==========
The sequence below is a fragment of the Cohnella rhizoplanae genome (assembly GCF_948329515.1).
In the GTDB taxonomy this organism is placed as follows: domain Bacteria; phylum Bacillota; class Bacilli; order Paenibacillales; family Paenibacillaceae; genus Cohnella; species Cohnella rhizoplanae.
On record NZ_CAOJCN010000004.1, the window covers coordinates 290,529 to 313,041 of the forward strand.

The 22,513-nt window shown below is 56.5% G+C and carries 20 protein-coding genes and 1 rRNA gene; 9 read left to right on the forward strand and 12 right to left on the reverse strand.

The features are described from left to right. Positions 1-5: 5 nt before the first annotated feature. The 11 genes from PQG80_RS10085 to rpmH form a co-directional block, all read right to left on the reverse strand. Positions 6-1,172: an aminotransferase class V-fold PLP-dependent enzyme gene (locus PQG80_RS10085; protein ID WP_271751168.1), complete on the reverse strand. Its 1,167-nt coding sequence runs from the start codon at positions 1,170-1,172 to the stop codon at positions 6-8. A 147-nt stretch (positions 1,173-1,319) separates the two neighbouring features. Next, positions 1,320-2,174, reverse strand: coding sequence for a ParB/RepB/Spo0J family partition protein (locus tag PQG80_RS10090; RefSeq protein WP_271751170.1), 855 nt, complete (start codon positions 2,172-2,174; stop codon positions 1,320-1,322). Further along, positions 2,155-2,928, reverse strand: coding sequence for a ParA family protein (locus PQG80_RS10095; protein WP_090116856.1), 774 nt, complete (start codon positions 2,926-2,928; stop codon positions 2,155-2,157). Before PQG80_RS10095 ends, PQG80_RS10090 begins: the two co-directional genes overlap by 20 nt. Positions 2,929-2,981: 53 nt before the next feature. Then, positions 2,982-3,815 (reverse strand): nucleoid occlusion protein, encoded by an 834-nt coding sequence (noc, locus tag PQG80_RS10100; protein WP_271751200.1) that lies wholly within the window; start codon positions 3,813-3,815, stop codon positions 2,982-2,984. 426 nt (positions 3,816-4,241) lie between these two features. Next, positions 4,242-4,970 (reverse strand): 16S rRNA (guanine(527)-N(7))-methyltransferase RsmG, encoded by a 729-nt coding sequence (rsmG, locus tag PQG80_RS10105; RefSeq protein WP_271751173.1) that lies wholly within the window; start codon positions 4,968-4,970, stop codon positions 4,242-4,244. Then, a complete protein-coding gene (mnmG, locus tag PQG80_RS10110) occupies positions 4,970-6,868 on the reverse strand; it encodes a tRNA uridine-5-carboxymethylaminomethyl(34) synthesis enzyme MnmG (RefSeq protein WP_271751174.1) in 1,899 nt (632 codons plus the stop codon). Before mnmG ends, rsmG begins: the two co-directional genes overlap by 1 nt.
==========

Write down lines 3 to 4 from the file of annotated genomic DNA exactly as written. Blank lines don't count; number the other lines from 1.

On record NZ_CAOJCN010000004.1, the window covers coordinates 290,529 to 313,041 of the forward strand.

The 22,513-nt window shown below is 56.5% G+C and carries 20 protein-coding genes and 1 rRNA gene; 9 read left to right on the forward strand and 12 right to left on the reverse strand.